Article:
Daily Archives: August 11, 2017

You Have Three Minutes To Answer

Originally posted 1/14/2013.

Actual question from a test designed to assess creativity:  “Just suppose we had the power to transport ourselves anywhere in the world in the blink of an eye.  What would some benefits, problems, etc. of this power be?  You have three minutes to answer.”

First

I would move
six inches away
and rewrite my entire body of work
as if I had always been
six inches away from it.

Next

I would move back to where I had been
and rewrite everything again
so all of it would be so unlike
how it began
that it would be like starting over.

Then

I’d move
six inches
in a different direction
to see how it looked from there.

I’d end up
moving swiftly
around the house
without ceasing:

desk
to bed
to kitchen
to shitter
to shower
to desk
to bed.

Then

I might burn all my poems.
Go buy some expensive paper in Venice.
Write them all again
even shorter,
one word per pricey page.

So

six inches away from the desk.
Back at the desk.
Six inches away from the desk.
Back at the desk.
Somewhere else far away.
Back at the desk.
Somewhere else again.
Back at the desk.

I’m

not really sure
how different
it would be.  

Not really certain
there would be powers
or benefits.

Not really certain
how much of a problem
it might be

except for the wear and tear
on my body
and 
the slippery possibility
of ever living
a grounded life.

Not sure it would be
that different.  Not sure
at all that this has not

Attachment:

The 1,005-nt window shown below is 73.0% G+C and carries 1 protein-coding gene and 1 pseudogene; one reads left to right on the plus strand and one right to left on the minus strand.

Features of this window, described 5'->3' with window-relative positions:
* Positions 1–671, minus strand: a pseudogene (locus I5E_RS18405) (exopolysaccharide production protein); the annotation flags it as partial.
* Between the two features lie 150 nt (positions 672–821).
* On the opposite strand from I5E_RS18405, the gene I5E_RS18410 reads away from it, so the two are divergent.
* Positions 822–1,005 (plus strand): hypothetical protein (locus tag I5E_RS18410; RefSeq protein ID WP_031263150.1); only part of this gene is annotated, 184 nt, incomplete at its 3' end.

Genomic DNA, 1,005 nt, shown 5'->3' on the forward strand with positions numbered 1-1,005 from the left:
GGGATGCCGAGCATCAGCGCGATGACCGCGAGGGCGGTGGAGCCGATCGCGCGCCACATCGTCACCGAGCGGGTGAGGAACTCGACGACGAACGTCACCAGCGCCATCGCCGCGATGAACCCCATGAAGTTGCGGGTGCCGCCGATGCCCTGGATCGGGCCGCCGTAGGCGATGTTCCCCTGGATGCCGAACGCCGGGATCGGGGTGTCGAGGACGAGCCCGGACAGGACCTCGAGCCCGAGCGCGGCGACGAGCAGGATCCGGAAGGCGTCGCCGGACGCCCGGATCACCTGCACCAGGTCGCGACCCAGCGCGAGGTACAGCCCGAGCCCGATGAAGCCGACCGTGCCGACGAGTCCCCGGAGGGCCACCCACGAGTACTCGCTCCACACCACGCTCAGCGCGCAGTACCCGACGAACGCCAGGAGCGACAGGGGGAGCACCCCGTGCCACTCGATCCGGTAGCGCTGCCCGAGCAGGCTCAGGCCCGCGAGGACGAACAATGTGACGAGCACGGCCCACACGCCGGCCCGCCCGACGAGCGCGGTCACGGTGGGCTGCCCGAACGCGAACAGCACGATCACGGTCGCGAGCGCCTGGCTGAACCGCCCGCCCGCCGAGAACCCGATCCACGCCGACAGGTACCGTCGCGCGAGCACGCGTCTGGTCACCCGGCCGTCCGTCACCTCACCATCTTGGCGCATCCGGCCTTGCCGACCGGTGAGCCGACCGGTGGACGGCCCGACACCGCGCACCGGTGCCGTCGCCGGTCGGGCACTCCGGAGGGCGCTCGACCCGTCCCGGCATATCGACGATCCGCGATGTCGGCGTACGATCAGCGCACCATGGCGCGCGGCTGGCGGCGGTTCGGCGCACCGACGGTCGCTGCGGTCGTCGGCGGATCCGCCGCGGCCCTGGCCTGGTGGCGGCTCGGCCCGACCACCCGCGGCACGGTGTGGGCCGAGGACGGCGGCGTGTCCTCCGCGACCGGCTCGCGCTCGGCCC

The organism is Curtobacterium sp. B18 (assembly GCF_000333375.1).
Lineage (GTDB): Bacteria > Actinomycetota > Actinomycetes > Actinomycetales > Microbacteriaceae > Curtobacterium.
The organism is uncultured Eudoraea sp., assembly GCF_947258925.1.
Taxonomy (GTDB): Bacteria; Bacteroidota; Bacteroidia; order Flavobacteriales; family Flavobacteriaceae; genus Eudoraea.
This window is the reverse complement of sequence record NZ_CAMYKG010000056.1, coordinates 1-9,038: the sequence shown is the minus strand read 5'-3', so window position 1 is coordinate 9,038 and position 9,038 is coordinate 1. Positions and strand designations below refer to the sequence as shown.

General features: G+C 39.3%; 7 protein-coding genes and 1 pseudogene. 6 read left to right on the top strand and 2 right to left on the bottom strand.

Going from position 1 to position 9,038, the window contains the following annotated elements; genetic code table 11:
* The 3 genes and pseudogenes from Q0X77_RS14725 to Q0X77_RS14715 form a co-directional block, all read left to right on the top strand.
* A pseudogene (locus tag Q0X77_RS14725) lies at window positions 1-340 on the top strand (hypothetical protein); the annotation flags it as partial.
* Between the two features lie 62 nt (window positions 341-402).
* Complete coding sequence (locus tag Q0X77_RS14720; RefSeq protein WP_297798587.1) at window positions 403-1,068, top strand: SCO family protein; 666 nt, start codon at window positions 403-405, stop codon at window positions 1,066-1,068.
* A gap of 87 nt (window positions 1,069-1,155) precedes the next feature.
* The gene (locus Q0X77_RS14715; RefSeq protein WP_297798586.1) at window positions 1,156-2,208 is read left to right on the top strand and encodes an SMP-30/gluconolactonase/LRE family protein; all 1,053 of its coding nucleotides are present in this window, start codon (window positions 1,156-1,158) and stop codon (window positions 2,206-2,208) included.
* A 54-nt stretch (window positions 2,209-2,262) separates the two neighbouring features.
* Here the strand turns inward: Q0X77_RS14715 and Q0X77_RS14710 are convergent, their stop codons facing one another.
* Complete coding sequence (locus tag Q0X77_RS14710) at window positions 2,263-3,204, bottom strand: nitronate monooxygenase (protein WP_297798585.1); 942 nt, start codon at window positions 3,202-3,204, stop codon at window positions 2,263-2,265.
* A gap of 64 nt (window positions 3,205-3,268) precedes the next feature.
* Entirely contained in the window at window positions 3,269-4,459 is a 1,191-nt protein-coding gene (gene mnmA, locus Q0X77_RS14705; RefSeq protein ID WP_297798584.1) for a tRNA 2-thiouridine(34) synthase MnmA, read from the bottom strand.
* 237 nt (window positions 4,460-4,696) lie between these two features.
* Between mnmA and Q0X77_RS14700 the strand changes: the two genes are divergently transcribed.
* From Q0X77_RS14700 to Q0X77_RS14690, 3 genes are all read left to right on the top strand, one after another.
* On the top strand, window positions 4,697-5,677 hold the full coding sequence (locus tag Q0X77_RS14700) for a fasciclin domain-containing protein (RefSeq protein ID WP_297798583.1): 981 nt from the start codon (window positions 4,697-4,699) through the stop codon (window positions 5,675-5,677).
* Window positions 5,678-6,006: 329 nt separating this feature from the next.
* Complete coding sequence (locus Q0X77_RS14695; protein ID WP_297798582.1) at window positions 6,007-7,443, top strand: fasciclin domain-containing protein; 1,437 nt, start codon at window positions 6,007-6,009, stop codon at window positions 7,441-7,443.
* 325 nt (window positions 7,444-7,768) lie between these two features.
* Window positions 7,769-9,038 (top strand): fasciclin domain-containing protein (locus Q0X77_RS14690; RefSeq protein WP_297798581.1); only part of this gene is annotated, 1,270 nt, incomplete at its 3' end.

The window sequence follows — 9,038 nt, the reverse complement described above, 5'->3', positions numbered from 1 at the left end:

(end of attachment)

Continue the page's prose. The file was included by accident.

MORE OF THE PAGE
already happened,

is not still happening

every three minutes

for three minutes at a time.

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Keeping Time

Has your time here 
been a bass line
or a click track — 

did it ripple, 
did it march,
was it supple or

martial? Are there
fingerprints on
its flow, evidence of

choices, decisions,
imprecision,
or was it set in motion

early and
left to carry you
without shift or confusion

forward to this
void where you find yourself
now, pausing before 

a coda can begin
to see beyond
the overgrowth of

melody and lyric
with which you’ve
over-busied yourself

and discern whether
there was an organic
flow to your life,

or were you in fact
driven to closure
without deviation or 

flourish — and before
you resume, do you
want your time to end

as it began, or will you 
take time and wrestle it
to another path — set it

swinging or set it straight,
if for no other reason than to see
what you might have missed?


Fear Of A Brown Planet

Originally posted 5/26/2010.  Revised again, 9/28/2014. Third revision, 8/11/2017.

Noah invited no insects onto the ark, but they came anyway;
flies, roaches, gnats, and ants covering every square cubit
in a confident carpet of stubborn, resilient brown.

American bison, once endangered, have grown numerous,
leaving Yosemite to roam their old prairies, leading to calls
to thin them out, gun down some stubborn, resilient brown.

In the Gulf, scared men drop chemicals, lower booms onto
oil surging from a breached torrent they thought to own,
stare in despair at the mass of stubborn, resilient brown.

In Phoenix, water pours from sprinklers into dry soil,
desert held at bay by golf courses and lawns of green.
Let the effort lapse a bit, see the return of resilient brown.

South of here, along a man made line, patrols 
stare south into a shimmering oven, guarding against
a surge moving north — people of stubborn, resilient brown.

In tidy homes the fearful see everything as a threat
but are ashamed to say that what they fear most is 
the pastel walls of their world being restored

to surging, resilient brown.